Am 29.06.2012 09:04, Tom Davies wrote:
It makes a lot of sense. Hopefully the proper LO documentation is far better than most! The Pdfs
allow you to click on items in the Table-of-Contents and has other clickable links to help you
navigate to where you want quickly.
The built-in help is probably fairly poor right now. The docs team needs more people even to get
through the proper full guides let alone important extras like the built-in help or the Faq. On
the plus side they are really getting through the work and the 3.4.x guides have been pulled
together in an amazingly short time.
They have an excellent team right now even though some of the regular long-term stars appear to be
taking a breather (or are they working hard behind the scenes? It's difficult to know)
BLAH, BLAH, BLAH. Fanboyism by Tom.
Back on topic:
Calc is almost identical to Excel and Gnumeric. Point! Conceptually is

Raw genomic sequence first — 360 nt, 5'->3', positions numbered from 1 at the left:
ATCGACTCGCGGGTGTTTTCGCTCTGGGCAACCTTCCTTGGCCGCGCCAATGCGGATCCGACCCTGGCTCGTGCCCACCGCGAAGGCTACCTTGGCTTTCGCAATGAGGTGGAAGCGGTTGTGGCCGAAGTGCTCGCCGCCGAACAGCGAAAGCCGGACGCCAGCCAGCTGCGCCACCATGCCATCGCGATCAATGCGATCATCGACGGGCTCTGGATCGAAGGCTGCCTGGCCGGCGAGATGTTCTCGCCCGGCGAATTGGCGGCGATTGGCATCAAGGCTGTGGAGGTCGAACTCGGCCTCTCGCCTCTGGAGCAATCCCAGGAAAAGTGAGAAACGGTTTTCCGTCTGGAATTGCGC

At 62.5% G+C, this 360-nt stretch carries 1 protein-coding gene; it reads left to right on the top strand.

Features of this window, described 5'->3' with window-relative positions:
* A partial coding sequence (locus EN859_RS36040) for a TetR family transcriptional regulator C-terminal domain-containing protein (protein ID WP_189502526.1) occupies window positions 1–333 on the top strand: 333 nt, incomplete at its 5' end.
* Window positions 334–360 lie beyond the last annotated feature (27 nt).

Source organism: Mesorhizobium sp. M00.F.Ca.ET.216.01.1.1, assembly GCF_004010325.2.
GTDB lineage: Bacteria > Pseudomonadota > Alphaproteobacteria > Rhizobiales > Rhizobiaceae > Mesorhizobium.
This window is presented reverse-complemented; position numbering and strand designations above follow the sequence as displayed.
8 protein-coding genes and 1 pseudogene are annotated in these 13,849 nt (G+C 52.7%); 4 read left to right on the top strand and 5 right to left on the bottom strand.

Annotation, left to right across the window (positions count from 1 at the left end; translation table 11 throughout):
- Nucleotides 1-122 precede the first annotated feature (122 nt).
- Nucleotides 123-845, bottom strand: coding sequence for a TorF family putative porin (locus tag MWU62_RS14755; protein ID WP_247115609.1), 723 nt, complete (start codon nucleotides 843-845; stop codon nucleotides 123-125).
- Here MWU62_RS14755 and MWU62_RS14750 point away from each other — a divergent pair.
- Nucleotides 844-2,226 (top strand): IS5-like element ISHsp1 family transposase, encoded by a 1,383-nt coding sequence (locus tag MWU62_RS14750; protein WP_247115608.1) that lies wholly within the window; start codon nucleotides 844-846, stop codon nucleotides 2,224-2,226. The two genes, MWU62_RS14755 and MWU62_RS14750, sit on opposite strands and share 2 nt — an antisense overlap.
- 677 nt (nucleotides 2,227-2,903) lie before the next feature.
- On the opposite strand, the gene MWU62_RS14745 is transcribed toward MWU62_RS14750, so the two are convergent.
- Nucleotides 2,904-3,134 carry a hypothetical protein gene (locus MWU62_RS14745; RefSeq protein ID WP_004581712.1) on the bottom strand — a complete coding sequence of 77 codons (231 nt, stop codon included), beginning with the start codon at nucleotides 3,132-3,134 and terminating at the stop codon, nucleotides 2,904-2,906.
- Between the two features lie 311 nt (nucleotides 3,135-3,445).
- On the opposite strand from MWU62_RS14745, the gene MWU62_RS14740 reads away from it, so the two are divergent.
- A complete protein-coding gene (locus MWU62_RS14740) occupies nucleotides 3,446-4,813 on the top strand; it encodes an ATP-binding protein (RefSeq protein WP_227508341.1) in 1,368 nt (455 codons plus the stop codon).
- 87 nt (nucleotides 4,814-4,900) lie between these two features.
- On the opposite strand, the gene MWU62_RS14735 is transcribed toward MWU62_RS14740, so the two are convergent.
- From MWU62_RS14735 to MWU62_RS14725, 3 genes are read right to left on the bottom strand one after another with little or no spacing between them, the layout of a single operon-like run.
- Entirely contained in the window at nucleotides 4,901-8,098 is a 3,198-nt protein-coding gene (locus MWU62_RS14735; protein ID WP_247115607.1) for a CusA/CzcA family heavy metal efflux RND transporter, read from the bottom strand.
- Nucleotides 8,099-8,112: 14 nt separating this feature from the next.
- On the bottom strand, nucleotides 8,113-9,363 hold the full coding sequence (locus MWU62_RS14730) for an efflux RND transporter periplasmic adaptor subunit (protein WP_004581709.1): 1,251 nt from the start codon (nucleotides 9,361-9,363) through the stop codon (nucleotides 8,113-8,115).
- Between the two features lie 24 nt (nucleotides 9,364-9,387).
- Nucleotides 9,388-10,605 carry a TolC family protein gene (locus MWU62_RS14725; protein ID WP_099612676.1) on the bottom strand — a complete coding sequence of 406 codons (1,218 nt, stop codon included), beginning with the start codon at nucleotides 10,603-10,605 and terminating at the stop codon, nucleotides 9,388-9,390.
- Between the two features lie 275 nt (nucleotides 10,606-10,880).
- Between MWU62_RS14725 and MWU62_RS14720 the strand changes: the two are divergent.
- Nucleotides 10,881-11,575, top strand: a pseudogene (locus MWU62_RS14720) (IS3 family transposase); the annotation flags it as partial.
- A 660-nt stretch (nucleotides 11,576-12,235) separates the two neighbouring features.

still similar to any spreadsheet since 1979 (a reference sheet for
VisiCalc is still online).
A function reference for Excel or Gnumeric can help you to work with
Calc if you really understand the content and that it does not apply
There is no need to know each and every function in detail. What you
need to know _and_understand_ is:
- Text vs. Number (and vs. Boolean in other applications)
- Format vs. Value (percent, bool, date/time formatting in particular)
- Relative vs. absolute reference
- The lookup functions of all spreadsheets are somewhat special. In the
first place they had been designed for something that is not that much
required by today's spreadsheet users.
- The most serious incompatibility between Calc and anything else is the
radically awkward string processing which makes it unusable for too many
of today's users.
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[libreoffice-users] Re: Using and Formatting Logical Functions in Calc · Ken Springer
Re: [libreoffice-users] Using and Formatting Logical Functions in Calc · Jay Lozier
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